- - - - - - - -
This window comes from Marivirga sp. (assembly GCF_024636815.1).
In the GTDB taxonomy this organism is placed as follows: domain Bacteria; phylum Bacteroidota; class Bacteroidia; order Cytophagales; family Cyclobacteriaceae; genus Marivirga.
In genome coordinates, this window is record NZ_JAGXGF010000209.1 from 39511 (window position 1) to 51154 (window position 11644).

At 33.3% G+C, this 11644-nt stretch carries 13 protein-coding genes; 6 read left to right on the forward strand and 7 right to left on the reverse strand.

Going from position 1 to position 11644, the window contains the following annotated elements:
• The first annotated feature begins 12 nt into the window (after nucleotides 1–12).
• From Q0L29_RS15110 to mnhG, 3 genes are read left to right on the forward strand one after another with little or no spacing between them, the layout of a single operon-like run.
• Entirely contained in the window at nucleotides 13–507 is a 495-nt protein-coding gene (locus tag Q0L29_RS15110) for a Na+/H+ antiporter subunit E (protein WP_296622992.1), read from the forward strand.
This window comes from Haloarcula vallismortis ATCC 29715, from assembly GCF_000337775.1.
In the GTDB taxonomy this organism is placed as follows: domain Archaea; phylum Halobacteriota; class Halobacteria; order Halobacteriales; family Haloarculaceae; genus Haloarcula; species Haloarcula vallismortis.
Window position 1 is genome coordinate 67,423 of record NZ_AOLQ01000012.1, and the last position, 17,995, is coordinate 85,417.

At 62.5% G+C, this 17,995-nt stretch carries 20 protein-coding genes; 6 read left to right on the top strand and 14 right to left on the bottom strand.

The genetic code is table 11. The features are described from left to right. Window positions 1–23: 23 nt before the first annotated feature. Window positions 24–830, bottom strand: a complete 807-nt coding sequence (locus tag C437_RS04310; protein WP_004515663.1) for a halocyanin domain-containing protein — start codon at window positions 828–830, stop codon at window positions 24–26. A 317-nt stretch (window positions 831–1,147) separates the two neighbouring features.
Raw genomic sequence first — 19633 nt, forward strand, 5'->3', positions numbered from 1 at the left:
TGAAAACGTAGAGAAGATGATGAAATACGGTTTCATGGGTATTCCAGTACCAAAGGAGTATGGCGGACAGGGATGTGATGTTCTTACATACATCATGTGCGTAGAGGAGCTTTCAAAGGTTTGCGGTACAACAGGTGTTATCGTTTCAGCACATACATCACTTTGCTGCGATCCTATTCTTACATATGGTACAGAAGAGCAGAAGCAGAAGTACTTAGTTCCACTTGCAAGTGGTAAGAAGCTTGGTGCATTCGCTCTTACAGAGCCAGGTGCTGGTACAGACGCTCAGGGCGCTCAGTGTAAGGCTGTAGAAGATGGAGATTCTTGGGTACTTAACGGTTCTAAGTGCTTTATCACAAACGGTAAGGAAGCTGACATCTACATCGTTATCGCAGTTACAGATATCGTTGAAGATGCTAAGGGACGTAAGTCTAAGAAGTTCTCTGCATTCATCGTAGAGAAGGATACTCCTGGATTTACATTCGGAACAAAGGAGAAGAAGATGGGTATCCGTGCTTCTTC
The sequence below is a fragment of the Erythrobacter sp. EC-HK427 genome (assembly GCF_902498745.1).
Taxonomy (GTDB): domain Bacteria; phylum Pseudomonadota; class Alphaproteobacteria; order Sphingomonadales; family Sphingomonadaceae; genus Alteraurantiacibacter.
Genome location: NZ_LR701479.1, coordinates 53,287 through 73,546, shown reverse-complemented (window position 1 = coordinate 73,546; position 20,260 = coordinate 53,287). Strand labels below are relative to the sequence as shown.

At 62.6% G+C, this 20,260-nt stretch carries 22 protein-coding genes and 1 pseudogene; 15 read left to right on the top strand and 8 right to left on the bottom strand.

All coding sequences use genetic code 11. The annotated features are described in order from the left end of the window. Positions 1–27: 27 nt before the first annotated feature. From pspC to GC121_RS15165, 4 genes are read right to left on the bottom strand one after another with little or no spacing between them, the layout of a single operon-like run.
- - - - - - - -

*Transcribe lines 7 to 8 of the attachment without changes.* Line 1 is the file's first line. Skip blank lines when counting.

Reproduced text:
• From Q0L29_RS15110 to mnhG, 3 genes are read left to right on the forward strand one after another with little or no spacing between them, the layout of a single operon-like run.
• Entirely contained in the window at nucleotides 13–507 is a 495-nt protein-coding gene (locus tag Q0L29_RS15110) for a Na+/H+ antiporter subunit E (protein WP_296622992.1), read from the forward strand.